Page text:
My friend Mark has some pretty pointed things to say to Christians who make it their business to witness to atheists such as himself.

Other Christians may disagree, but I think the entire notion of building relationships simply to further the spread of a belief system (even Christianity!) is repugnant. We should build relationships for the sake of building relationships. We should be real friends, not phony friends 'doing God's work.' If, from time to time we find ourselves reconciled on some previous point of disagreement, that's gravy as far as I can see.

The logo on this page seeks to make this point. The big letter 'A' is used as a symbol of atheism by some folk. I've modified it with the words 'Friend Of" to distinguish myself sympathetically from a community that I appreciate and enjoy. But I should also point out that I don't think of these folk as 'my atheist friends', but rather 'my friends who happen to be atheists'. Real friendship is not tokenism, either.

Now, one point of Christianity which strikes me as internally incoherent has to do with loved ones who are not saved. We are promised that 'God will wipe away every tear' with respect to the losses of our earthly life. We are also assured that some go to eternal reward, and some to eternal condemnation. What is not clear is whether or not those we love will be rewarded, or condemned---and whether or not we will grieve the family or friends who are not 'saved'. If the latter is the case, that we will grieve such things, then the promise to 'wipe away every tear' seems to violate our freedom of consciousness. I would not want to worship a God who would condemn my friends for honest doubt, or who would rob me of the grief that honors their loss.

I therefore choose (perhaps heretically) to believe that the task of Christians is to love not just each other, but the whole world, to love it so much that even the tyrant God that rules the imagination of so many believers would be dethroned. Real love is more powerful than death, and as far as I am concerned, my friends are my friends forever, in life and in death.


Our debate has wound its course.

I would like to thank Vox for a spirited exchange, and an interesting one. The arguments that Vox raised are interesting because they are not the same old tired YEC or ID boilerplate arguments. I don't significantly disagree with Vox's characterization of the resolution of the 'debate'. Indeed, more than once, I felt that we coalesced upon the same points of agreement. One of the advantages of our exchange is that we felt free to acknowledge our occasional points of agreement without worrying about whether or not we were losing 'points' in the 'debate'.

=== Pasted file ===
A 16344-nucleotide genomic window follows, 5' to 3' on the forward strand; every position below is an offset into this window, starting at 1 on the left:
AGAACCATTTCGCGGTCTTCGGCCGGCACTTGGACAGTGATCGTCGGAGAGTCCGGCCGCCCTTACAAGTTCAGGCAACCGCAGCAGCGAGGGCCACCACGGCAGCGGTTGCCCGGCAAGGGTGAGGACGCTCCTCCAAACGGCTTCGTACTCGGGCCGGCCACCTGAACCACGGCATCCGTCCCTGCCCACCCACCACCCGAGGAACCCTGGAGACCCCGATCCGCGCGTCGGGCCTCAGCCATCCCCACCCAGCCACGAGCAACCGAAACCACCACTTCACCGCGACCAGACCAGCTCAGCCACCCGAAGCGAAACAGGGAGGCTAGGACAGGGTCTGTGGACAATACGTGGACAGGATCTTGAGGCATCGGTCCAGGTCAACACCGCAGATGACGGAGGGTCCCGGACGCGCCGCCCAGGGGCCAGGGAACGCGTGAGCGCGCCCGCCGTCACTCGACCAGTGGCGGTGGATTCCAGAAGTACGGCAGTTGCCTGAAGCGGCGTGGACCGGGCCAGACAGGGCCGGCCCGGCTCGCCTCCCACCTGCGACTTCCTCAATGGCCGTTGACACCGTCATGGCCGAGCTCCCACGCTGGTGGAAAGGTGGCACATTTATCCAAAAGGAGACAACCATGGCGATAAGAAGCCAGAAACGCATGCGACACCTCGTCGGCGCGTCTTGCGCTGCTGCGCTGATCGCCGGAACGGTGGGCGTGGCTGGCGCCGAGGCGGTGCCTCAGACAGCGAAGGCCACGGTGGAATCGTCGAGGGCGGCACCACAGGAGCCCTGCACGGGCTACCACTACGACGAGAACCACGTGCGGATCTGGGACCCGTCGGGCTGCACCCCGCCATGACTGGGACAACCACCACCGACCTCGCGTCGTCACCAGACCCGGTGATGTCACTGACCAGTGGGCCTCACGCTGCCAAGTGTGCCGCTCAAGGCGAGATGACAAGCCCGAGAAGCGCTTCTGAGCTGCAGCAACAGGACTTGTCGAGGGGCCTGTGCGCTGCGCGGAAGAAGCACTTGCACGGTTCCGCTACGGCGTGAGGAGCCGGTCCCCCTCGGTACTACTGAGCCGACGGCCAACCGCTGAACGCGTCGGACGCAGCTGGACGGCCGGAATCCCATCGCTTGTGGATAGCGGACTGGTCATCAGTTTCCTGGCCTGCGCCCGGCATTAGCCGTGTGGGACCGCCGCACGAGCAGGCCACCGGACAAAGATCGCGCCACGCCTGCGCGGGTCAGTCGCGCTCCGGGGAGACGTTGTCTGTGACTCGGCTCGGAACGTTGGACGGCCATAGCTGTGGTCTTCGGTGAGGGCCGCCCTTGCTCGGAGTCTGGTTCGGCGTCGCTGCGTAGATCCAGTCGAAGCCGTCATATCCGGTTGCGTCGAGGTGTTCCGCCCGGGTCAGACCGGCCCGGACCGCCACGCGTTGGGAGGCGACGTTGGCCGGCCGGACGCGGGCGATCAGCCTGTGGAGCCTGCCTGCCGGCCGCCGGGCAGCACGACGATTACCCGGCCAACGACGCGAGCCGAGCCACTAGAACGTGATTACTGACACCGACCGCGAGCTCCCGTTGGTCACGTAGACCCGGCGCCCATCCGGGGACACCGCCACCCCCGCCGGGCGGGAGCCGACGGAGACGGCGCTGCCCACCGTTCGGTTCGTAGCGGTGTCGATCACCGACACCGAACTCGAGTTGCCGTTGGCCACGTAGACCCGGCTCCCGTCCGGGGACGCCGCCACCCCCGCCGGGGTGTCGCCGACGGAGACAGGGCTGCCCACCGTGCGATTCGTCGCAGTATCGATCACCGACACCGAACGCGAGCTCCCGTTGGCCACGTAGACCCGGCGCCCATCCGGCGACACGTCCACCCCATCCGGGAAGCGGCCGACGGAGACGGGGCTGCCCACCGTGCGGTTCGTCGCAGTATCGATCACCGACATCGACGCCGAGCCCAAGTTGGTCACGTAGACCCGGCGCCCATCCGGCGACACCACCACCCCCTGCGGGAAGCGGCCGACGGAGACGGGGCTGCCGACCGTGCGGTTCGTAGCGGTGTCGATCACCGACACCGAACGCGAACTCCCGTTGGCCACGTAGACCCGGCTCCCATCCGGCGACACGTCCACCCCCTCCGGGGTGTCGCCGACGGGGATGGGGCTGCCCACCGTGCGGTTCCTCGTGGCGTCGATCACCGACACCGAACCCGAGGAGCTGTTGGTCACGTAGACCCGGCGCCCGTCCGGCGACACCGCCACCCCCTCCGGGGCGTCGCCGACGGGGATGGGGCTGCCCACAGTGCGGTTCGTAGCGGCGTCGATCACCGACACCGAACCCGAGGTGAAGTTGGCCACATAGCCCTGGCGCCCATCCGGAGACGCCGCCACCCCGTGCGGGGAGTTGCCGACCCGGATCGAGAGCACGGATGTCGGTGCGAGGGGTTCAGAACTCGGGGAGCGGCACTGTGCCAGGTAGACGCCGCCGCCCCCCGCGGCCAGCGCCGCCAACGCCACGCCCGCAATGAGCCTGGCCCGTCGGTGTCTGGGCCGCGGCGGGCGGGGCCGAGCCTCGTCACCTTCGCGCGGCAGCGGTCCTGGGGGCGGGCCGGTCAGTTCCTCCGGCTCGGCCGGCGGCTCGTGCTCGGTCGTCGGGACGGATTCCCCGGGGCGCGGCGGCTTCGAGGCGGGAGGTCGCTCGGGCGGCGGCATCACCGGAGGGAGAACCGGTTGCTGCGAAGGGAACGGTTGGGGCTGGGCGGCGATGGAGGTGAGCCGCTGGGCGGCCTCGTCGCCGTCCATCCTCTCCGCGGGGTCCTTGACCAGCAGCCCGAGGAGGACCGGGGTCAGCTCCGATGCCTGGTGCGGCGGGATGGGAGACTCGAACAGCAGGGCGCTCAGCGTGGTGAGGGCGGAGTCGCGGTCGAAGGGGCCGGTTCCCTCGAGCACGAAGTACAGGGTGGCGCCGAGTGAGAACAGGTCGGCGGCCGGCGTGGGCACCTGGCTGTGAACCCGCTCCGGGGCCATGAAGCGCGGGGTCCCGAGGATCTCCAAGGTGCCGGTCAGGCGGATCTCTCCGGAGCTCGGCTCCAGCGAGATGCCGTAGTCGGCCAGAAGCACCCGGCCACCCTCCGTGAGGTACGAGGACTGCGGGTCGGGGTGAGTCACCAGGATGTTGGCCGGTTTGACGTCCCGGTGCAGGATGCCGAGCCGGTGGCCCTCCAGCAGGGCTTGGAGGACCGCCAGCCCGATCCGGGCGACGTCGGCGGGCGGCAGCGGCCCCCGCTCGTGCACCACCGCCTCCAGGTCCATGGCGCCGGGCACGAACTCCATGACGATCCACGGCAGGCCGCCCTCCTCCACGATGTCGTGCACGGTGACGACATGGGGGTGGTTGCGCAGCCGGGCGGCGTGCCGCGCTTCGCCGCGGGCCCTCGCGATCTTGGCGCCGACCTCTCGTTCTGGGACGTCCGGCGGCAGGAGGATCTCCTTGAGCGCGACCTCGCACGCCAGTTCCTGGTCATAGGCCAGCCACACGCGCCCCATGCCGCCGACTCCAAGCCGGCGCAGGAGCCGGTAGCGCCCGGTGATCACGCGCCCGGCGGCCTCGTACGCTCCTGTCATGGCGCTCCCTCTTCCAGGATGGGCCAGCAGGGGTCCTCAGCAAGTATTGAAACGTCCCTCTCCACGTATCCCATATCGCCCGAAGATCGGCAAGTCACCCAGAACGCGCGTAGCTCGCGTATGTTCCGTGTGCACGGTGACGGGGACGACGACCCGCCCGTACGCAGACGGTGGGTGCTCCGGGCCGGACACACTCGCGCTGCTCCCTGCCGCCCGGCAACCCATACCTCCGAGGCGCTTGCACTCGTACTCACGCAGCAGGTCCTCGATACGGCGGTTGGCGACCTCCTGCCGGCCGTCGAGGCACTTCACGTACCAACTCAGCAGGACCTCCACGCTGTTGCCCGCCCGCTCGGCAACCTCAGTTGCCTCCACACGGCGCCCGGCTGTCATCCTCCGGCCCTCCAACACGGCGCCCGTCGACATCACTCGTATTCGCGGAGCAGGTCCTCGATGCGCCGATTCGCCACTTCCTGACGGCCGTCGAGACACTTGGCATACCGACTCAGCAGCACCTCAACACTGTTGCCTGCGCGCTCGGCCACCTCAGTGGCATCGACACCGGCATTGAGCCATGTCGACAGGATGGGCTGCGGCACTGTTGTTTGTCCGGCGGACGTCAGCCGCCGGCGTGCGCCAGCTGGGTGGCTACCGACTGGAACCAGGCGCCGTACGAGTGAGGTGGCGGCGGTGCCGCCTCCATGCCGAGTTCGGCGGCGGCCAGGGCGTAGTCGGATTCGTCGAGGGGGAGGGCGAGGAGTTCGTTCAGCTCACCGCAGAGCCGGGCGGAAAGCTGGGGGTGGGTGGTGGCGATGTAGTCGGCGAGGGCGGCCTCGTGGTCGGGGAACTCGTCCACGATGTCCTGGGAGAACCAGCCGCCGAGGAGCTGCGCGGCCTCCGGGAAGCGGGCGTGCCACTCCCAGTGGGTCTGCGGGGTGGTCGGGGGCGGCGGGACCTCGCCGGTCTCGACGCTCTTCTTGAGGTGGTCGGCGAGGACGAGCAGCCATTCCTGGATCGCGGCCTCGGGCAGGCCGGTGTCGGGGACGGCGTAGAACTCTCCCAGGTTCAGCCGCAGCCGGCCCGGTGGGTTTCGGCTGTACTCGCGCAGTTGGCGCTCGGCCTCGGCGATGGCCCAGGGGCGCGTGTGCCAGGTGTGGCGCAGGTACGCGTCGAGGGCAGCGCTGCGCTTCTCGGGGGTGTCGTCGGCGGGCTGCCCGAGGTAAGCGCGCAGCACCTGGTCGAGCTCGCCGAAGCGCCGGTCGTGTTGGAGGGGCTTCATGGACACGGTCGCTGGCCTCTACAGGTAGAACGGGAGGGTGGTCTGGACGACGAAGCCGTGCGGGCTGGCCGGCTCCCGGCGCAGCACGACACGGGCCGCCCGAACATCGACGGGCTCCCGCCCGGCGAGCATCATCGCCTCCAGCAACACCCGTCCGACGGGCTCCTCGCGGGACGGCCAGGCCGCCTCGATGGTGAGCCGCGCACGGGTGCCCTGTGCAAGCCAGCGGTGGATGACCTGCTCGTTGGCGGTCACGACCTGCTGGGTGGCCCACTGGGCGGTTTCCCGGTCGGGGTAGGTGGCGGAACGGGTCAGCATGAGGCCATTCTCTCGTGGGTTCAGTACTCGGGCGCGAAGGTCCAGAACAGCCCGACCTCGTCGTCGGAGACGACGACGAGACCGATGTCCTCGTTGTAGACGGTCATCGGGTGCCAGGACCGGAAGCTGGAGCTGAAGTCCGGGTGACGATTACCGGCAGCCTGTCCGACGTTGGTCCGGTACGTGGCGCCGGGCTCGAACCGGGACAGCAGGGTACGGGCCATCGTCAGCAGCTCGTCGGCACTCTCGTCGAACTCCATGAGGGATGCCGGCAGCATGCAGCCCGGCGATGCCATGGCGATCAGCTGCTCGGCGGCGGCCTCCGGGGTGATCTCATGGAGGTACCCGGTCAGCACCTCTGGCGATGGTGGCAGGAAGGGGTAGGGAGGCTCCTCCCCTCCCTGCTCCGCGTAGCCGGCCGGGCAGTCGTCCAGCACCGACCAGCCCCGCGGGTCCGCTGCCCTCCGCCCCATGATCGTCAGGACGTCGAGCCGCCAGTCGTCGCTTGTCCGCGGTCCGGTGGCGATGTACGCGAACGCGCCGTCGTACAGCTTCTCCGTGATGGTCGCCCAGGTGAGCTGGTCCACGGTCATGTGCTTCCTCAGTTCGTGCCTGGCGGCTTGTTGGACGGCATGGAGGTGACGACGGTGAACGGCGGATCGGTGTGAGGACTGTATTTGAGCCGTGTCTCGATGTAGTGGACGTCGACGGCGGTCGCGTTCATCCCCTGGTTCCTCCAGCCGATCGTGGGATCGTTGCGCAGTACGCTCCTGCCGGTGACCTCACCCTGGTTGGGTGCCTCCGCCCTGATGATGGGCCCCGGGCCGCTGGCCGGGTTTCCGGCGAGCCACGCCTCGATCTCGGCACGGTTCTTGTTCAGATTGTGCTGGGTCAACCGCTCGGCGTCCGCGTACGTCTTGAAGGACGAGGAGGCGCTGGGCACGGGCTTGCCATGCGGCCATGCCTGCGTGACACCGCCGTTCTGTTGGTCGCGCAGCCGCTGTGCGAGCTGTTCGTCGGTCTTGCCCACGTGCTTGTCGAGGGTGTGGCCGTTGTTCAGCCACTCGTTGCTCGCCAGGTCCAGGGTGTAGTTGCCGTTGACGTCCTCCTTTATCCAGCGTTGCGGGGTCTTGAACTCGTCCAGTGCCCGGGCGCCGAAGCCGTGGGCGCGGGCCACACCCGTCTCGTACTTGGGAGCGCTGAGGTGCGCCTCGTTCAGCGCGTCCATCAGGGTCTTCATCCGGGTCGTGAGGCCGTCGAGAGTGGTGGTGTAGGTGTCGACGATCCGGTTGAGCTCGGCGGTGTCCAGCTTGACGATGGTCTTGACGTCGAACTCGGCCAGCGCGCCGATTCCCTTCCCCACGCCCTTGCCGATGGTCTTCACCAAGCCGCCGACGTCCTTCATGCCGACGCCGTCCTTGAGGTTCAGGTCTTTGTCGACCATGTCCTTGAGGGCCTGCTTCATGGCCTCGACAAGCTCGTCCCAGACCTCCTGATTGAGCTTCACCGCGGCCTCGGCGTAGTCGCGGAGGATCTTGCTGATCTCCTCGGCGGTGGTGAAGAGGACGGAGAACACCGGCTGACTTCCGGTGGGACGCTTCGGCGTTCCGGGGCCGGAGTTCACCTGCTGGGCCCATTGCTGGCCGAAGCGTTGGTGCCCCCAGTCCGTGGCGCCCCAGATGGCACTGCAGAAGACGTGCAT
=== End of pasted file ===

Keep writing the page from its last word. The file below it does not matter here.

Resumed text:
As to a moderator....yes, if our goal is to have a quick back-and-forth, then that would be helpful, but then if that were the case we probably should have agreed upon a more tightly-focused point of discussion. On the other hand, by not having much in the way of ground rules, we ended up having this sprawling off-and-on exchange that probably frustrated readers at times...but, I have to say, from my point of view, was a helluva lot more fun. I suspect Vox would agree.

Vox, let's do this again sometime. I think, based upon where we ended up, we could probably have a pretty rewarding discussion on the nature of science and the role of theories in guiding scientific research, and when and whether theories are modified, or else scrapped.


John Wilkins has a fascinating discussion of this question, in two parts---and I hope there's more. It's hard to believe that I guy with this much scholarship is still twisting in the wind, looking for a permanent post in academia. He's arguably one of the world's experts on the question of species definitions. Part 1 is here. Part 2 is here.



(If you 'own' a cat, that is)



It's a Dylan song, of course, from the somewhat-notorious album 'Slow Train Coming' when Dylan seriously flirted with born-again Christianity. (He appears to have moved on somewhat)

But, it's also something that people have been doing for a long time, but not in any real systematic way until Carl von Line (Latin: Linnaeus) published his Systema Naturae (the frontispiece of the tenth edition of same, from 1758, is shown on the right).

And more and more of this early taxonomic work is now available on-line, thanks to the growing, free and searchable digital library which is AnimalBase.

Check out their search pages, which has links to more than 700 books and papers, some from as far back as the middle of the 16th century. While you're at it, consider that these attempts at classification didn't necessarily assume, but also typically never ruled out, common descent. As such, early taxonomies represent de facto hypotheses which can be compared with taxonomies informed by evolutionary theory.